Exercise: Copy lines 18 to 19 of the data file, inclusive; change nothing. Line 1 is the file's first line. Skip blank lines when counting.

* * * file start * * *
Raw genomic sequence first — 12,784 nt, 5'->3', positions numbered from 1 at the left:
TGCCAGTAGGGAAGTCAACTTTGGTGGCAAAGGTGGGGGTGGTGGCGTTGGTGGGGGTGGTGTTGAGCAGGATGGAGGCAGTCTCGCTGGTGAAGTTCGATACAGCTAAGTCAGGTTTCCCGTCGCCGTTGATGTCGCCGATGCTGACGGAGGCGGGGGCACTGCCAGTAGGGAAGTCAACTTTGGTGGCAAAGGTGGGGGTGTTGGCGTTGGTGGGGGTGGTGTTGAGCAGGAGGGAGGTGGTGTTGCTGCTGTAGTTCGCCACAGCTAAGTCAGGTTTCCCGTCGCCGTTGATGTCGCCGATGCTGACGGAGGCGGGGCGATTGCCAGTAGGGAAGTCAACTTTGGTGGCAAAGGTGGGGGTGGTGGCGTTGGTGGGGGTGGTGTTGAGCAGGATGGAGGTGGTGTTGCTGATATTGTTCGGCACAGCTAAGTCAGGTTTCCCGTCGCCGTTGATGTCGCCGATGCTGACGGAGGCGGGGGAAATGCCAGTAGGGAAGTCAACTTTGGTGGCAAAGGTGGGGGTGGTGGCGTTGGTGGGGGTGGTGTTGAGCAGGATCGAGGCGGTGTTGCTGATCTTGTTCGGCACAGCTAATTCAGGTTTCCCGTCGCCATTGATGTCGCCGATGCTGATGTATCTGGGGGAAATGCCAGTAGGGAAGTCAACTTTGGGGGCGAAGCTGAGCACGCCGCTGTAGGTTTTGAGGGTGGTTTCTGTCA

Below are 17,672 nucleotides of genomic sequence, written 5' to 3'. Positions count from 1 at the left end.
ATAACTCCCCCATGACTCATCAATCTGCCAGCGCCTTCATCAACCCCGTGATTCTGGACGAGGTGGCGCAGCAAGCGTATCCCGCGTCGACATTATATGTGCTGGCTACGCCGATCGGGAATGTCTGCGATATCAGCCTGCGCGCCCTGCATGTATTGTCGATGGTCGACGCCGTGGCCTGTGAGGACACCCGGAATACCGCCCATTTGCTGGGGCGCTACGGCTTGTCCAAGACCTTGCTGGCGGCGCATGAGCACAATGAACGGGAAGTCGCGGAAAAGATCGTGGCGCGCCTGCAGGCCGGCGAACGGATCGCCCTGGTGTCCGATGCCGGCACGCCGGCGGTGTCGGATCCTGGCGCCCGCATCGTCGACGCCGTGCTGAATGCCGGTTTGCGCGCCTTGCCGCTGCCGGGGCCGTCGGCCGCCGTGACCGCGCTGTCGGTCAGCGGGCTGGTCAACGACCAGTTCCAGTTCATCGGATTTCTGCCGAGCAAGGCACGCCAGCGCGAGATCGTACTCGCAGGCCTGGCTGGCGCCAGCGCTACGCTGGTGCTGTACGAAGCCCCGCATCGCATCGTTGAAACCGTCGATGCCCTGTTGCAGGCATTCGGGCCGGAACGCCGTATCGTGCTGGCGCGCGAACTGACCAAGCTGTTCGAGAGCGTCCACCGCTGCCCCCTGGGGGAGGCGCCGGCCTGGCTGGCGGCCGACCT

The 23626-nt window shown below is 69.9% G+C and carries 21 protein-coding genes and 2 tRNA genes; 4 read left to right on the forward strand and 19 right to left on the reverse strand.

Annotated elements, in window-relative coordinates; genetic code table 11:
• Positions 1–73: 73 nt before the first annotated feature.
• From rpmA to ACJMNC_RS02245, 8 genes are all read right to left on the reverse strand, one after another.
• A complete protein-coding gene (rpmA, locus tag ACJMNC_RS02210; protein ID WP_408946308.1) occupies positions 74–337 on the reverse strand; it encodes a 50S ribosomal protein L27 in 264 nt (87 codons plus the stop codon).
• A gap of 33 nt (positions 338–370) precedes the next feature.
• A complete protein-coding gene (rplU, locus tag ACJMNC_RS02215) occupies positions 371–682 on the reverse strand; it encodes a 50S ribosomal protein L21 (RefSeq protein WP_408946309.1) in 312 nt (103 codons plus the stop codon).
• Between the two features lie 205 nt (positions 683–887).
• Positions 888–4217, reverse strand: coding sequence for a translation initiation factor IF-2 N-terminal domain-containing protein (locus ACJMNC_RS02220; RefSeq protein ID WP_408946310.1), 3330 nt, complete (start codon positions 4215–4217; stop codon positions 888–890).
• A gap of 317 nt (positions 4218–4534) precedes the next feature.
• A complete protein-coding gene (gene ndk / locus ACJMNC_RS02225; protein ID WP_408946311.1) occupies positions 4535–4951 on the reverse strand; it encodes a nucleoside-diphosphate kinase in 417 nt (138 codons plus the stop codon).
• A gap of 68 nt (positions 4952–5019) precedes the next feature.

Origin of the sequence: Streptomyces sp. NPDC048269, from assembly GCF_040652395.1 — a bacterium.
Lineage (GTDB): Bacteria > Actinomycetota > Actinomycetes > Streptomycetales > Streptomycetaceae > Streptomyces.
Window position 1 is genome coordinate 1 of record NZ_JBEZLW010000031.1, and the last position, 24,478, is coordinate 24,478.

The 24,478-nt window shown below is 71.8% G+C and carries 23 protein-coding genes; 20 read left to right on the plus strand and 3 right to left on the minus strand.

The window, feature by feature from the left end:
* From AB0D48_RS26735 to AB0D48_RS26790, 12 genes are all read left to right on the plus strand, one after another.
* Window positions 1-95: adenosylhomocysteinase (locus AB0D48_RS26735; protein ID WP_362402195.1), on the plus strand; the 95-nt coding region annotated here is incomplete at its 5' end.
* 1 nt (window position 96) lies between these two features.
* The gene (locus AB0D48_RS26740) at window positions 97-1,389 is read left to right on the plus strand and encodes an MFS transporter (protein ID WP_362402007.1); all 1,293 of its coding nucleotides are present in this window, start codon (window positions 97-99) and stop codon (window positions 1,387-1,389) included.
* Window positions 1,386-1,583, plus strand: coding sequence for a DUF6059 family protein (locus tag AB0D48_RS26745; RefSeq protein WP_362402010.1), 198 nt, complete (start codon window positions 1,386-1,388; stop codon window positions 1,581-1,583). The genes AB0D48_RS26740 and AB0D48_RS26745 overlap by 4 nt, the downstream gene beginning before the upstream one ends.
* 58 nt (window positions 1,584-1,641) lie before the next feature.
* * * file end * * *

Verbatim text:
Lineage (GTDB): Bacteria > Actinomycetota > Actinomycetes > Streptomycetales > Streptomycetaceae > Streptomyces.
Window position 1 is genome coordinate 1 of record NZ_JBEZLW010000031.1, and the last position, 24,478, is coordinate 24,478.